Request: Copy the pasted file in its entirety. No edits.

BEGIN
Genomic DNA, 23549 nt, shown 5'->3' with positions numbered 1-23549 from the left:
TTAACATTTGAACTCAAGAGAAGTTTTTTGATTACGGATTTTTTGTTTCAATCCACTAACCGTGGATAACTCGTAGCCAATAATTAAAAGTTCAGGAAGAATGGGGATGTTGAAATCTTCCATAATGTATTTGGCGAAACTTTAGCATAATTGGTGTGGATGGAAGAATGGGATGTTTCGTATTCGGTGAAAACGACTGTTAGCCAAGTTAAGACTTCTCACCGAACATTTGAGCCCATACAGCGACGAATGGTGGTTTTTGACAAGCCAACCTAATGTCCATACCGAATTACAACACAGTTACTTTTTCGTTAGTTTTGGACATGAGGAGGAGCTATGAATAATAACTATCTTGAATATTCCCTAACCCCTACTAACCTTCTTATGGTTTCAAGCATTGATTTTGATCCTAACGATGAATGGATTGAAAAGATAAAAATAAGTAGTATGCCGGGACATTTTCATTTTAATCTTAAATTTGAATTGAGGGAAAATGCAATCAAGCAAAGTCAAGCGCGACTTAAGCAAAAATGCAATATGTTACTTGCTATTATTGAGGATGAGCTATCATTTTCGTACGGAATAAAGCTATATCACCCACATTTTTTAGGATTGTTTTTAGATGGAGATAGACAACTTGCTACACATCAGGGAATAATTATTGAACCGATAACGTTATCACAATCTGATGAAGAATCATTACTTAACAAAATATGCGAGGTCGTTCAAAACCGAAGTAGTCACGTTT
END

Genomic DNA, 23549 nt, shown 5'->3' with positions numbered 1-23549 from the left:
TTAACATTTGAACTCAAGAGAAGTTTTTTGATTACGGATTTTTTGTTTCAATCCACTAACCGTGGATAACTCGTAGCCAATAATTAAAAGTTCAGGAAGAATGGGGATGTTGAAATCTTCCATAATGTATTTGGCGAAACTTTAGCATAATTGGTGTGGATGGAAGAATGGGATGTTTCGTATTCGGTGAAAACGACTGTTAGCCAAGTTAAGACTTCTCACCGAACATTTGAGCCCATACAGCGACGAATGGTGGTTTTTGACAAGCCAACCTAATGTCCATACCGAATTACAACACAGTTACTTTTTCGTTAGTTTTGGACATGAGGAGGAGCTATGAATAATAACTATCTTGAATATTCCCTAACCCCTACTAACCTTCTTATGGTTTCAAGCATTGATTTTGATCCTAACGATGAATGGATTGAAAAGATAAAAATAAGTAGTATGCCGGGACATTTTCATTTTAATCTTAAATTTGAATTGAGGGAAAATGCAATCAAGCAAAGTCAAGCGCGACTTAAGCAAAAATGCAATATGTTACTTGCTATTATTGAGGATGAGCTATCATTTTCGTACGGAATAAAGCTATATCACCCACATTTTTTAGGATTGTTTTTAGATGGAGATAGACAACTTGCTACACATCAGGGAATAATTATTGAACCGATAACGTTATCACAATCTGATGAAGAATCATTACTTAACAAAATATGCGAGGTCGTTCAAAACCGAAGTAGTCACGTTT